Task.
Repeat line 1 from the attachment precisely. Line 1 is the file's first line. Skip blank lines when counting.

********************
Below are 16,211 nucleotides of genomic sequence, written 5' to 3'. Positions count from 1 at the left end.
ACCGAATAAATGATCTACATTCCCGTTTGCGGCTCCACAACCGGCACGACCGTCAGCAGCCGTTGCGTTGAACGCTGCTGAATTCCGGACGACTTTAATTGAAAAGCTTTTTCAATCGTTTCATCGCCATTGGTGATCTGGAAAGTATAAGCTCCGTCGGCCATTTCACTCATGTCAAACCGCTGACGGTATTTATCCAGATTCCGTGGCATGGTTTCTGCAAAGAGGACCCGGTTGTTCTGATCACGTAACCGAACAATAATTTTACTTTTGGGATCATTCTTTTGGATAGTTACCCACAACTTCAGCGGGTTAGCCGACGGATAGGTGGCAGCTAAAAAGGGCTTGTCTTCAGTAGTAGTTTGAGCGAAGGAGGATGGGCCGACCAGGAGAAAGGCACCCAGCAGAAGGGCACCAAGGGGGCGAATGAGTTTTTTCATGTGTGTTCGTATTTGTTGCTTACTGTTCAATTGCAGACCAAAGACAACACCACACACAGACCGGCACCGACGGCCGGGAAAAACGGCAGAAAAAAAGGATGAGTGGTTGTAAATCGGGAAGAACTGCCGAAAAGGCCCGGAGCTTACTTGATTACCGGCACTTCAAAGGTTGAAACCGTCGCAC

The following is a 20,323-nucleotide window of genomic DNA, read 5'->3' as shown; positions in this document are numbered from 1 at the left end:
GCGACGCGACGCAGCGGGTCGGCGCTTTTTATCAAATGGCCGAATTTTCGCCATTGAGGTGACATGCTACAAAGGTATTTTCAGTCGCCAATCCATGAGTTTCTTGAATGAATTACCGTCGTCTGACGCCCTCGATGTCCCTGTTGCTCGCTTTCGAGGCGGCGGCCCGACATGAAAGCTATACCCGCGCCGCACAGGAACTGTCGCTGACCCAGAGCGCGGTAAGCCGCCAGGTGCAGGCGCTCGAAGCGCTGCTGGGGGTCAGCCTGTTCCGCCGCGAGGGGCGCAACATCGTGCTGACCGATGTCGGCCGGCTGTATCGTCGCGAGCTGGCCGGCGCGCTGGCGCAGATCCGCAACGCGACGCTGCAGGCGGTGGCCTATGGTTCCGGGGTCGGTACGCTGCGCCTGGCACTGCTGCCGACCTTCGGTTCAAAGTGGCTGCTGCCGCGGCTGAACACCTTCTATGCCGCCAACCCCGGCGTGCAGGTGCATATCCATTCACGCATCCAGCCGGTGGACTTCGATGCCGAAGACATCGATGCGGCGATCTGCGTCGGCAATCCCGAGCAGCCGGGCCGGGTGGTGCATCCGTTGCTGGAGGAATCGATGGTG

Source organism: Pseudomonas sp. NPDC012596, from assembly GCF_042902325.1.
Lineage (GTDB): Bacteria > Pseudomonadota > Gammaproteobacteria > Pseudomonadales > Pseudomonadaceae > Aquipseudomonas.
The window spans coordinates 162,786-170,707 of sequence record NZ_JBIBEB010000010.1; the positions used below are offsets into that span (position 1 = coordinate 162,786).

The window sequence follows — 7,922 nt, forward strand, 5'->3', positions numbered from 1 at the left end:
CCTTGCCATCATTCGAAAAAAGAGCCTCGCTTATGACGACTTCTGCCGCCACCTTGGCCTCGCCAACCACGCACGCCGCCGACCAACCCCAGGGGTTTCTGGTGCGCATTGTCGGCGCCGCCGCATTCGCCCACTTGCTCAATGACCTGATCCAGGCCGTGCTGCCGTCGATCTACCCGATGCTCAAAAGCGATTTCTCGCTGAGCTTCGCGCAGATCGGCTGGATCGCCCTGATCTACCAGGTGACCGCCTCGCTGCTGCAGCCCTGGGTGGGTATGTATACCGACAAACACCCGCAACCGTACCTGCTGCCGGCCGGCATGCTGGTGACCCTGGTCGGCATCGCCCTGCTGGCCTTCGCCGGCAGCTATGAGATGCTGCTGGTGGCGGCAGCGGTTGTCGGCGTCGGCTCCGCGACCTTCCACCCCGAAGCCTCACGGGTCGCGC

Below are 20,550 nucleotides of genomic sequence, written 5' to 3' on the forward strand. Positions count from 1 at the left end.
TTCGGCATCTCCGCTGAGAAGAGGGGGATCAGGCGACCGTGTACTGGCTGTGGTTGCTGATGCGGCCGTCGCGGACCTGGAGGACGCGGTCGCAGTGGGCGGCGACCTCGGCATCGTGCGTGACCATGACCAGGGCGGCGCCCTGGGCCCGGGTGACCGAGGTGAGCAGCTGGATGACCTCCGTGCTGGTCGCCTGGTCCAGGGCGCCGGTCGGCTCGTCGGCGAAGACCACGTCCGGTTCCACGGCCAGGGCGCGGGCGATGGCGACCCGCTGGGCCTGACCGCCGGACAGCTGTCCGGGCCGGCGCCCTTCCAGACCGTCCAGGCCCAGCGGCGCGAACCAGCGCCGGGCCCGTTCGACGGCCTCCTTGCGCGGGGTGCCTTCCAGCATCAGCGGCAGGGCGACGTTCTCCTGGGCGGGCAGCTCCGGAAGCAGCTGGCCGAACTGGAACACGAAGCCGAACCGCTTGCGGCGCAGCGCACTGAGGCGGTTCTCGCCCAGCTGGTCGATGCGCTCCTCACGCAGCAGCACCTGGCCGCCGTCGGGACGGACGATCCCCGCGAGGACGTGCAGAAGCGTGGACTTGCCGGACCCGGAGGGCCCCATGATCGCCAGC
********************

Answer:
Below are 16,211 nucleotides of genomic sequence, written 5' to 3'. Positions count from 1 at the left end.